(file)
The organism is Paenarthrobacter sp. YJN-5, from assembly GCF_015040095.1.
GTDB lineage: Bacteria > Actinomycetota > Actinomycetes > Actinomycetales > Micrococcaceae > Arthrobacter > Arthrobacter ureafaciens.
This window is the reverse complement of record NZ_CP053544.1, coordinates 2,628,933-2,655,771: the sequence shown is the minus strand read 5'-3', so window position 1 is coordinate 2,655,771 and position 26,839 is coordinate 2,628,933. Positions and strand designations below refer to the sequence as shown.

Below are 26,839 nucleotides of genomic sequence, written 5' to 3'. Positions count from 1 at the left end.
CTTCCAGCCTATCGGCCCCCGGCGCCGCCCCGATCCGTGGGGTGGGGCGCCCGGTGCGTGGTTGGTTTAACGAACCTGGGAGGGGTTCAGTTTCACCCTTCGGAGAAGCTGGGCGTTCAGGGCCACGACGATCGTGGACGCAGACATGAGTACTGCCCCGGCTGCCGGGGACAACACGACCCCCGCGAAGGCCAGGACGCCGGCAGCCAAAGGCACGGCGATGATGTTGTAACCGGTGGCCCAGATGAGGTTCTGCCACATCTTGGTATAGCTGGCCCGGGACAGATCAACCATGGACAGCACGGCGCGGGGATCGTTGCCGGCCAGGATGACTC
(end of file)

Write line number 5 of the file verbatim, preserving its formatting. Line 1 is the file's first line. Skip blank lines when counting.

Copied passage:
CTTCCAGCCTATCGGCCCCCGGCGCCGCCCCGATCCGTGGGGTGGGGCGCCCGGTGCGTGGTTGGTTTAACGAACCTGGGAGGGGTTCAGTTTCACCCTTCGGAGAAGCTGGGCGTTCAGGGCCACGACGATCGTGGACGCAGACATGAGTACTGCCCCGGCTGCCGGGGACAACACGACCCCCGCGAAGGCCAGGACGCCGGCAGCCAAAGGCACGGCGATGATGTTGTAACCGGTGGCCCAGATGAGGTTCTGCCACATCTTGGTATAGCTGGCCCGGGACAGATCAACCATGGACAGCACGGCGCGGGGATCGTTGCCGGCCAGGATGACTC